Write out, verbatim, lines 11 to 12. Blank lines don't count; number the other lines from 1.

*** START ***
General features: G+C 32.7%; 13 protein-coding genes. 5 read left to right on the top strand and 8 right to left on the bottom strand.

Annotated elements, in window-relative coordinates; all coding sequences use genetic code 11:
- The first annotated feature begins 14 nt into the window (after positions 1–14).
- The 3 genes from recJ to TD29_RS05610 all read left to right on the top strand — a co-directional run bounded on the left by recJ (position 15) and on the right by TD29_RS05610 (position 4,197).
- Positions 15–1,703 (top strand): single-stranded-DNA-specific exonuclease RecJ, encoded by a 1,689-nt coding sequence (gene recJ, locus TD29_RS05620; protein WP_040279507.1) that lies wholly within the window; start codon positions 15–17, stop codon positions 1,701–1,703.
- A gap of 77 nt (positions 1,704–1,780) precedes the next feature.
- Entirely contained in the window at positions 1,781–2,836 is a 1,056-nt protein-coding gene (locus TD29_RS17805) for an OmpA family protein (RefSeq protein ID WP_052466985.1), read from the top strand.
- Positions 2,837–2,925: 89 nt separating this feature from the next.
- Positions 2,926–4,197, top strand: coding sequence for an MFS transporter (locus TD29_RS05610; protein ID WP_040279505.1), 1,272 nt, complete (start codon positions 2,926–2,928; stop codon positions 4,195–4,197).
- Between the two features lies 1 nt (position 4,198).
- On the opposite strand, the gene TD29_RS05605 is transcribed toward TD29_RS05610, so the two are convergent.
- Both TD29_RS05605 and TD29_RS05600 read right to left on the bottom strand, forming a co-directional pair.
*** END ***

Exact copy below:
- On the opposite strand, the gene TD29_RS05605 is transcribed toward TD29_RS05610, so the two are convergent.
- Both TD29_RS05605 and TD29_RS05600 read right to left on the bottom strand, forming a co-directional pair.